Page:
9

It is from Crash Course World History. It is at around 5 minute and 30 second. Here is the context:

That meant that the National Assembly, which had been the revolutionary voice of the people, had killed people in an attempt to reign in revolutionary fervor. You see this a lot throughout history during revolutions. What looked like radical hope and change suddenly becomes "The Man" as increasingly radical ideas are embraced.

What does the presenter mean by "The Man" there? Could you please explain the last sentence of the excerpt for me please?

  • I think that it's not fair just copying the information from a link so ... Take a look urbandictionary.com/define.php?term=The%20Man – RubioRic Jun 8 '18 at 10:19
  • "The Man" as used here to refer to The Powers That Be is a slang term that became widely used in the US during the rebellious 1960s. – Tᴚoɯɐuo Jun 8 '18 at 12:22
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    You should try some other sites because, I have to say, that Crash Course site is full of horrible writing. That text is about French history, right? Are they referring to Robespierre in that bit? He really did not become "the man" for a while, then, was also executed, a victim of his own BS. – Lambie Jun 8 '18 at 14:58
  • @Tᴚoɯɐuo 60s? I’m sure it’s substantially older than that. Wasn’t it used to refer to white Southern plantation owners? – Konrad Rudolph Jun 8 '18 at 16:11
  • @Konrad Rudolph: I said that it became widely used as a term that referred to The Powers that Be in the 1960s, not that its first use was in the 1960s. I wasn't giving an etymology but an explanation of the use in OP's quote. – Tᴚoɯɐuo Jun 8 '18 at 21:43
8

"The Man" is slang for the government, or an authority, commonly with negative connotations.

Your sentence effectively means:

Ideas/changes were implemented in response to what people saw as the authority/power imbalances at the time. However, now those are the new "normal" - those ideas (that were previously considered radical) are being seen as the authority/power systems that need to be challenged.


From Wiki:

a slang phrase that may refer to the government or to some other authority in a position of power

From Merriam-Webster:

  1. the Man , somewhat old-fashioned : the police
  2. the white people who are seen as having power in the U.S. : the white establishment

From Collins:

the person having power or authority over one; esp., as orig. used by U.S. blacks, a white man


It refers to the people, or systems of power, that are seen to control you (or society). It is generally used with negative connotations - that they are the authority which holds you back, or in some way is causing problems in your life.

For example:

the Man is keeping me down

Which refers to how the people in power, or systems of authority - are preventing somebody from succeeding in life.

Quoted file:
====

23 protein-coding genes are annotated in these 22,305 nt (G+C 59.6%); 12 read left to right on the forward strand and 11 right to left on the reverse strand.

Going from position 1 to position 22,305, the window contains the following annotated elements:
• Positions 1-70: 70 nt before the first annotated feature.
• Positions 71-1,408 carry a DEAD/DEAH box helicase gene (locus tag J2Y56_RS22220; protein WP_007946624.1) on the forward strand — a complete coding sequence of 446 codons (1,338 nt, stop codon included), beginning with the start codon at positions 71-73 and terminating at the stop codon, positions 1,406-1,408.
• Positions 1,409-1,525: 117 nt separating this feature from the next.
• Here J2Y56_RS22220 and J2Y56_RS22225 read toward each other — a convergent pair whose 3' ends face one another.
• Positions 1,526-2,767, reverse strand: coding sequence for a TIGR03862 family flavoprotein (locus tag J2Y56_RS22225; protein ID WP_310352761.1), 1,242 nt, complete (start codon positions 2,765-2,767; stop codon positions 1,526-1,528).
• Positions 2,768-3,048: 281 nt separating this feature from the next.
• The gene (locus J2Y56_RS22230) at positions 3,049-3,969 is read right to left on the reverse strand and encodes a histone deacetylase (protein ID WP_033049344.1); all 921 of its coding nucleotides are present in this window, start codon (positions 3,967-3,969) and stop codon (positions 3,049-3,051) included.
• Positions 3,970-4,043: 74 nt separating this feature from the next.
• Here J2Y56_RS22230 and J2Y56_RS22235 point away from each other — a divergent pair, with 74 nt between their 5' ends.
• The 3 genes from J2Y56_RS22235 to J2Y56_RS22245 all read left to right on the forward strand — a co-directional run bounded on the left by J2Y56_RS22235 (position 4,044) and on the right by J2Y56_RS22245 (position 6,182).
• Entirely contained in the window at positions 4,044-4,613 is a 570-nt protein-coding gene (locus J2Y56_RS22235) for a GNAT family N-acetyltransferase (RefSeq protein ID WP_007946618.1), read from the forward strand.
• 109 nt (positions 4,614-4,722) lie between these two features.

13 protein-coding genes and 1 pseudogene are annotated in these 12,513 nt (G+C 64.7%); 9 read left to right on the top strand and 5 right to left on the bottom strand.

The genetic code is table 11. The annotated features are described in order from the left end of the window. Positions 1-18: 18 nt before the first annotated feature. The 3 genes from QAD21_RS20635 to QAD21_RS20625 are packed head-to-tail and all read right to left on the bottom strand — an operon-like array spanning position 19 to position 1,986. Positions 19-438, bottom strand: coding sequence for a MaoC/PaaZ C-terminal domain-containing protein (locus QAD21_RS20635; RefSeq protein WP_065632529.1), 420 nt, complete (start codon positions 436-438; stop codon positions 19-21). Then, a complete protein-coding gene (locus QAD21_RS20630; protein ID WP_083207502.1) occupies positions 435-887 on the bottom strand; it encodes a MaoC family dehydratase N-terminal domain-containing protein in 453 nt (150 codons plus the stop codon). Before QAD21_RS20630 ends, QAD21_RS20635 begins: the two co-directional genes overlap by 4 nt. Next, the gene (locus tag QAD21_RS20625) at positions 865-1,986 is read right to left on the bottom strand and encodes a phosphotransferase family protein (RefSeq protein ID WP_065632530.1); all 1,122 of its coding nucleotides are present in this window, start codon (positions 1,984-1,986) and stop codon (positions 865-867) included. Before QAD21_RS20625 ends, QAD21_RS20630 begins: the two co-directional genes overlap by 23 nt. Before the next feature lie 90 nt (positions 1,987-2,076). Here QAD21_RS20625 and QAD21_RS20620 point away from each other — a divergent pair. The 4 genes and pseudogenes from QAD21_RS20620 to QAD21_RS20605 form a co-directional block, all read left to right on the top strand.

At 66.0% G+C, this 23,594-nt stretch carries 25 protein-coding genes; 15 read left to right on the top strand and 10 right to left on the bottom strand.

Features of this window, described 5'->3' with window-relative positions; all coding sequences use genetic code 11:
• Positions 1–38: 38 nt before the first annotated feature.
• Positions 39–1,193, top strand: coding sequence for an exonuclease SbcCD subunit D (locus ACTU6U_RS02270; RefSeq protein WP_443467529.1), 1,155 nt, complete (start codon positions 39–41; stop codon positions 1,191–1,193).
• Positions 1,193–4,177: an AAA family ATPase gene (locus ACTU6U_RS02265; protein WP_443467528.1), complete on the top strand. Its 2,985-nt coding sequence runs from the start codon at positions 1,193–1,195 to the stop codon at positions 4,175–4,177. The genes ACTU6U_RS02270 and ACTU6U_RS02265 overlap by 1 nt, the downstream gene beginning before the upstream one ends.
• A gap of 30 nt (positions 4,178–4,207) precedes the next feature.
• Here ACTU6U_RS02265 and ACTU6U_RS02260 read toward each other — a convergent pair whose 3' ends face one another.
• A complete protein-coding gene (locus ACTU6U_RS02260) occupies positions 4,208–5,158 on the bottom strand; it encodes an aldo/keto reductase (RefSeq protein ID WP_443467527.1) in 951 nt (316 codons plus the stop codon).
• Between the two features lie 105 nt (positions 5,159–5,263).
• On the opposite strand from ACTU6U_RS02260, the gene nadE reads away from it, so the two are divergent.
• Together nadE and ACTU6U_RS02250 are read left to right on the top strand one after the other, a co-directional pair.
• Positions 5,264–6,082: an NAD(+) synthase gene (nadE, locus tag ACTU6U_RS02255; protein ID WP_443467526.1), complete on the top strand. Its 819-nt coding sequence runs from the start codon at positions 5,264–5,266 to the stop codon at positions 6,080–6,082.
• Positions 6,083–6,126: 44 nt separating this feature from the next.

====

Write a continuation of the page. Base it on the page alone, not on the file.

It's relatively hard to track back a good origin of the phrase, as it has been used by numerous groups through the years. Including (but not limited to):

  • The early 20th centuary underworld crime ring - where "The Man" derived from "The Boss", who was the prison warden, and then over time - anybody/system association with him and the police.

  • African-American culture, especially during the civil rights era - referring to "the white man", who was seen to control society (as at the time, the government and authority systems were almost entirely comprised of white men).

  • Hippie culture, from the 1960s, where "The Man" referred to the govenment and authority systems that were seen to be reducing people's freedoms.


Note that these uses of The Man are not the same as the approving/praising phrase "You're the man!".

12

I wouldn't call it a historical saying, even if it is used in a text about history. I believe it is very much a modern saying with political connotations.

"The Man" is often used to refer to a governmental authority in a pejorative, or negative way.

For example a governmental employee might be said to be "working for The Man".

But it doesn't always refer to the governmental authority - it can be used to refer to almost any kind of authority figure, or organisation - for example a high school principle, an employer, or a particular subsection of the government such as a government agency.

In your quotation I understand it to mean that political revolutions attempt to overthrow "The Man", which they see as oppressive - but ironically in doing so they supplant them and become an authority themselves which other people may then regard as oppressive and label "The Man".

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    The man is also used in: You da man. And there it is not pejorative. – Lambie Jun 8 '18 at 14:56
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    @Lambie this is true, but many words can be pejorative or not based on context or small grammar changes. "That's sick, dude" could be an exclamation of admiration or disgust, depending on speaker, context, and emphasis. Slang is hard to pin down. – Tiercelet Jun 8 '18 at 19:15

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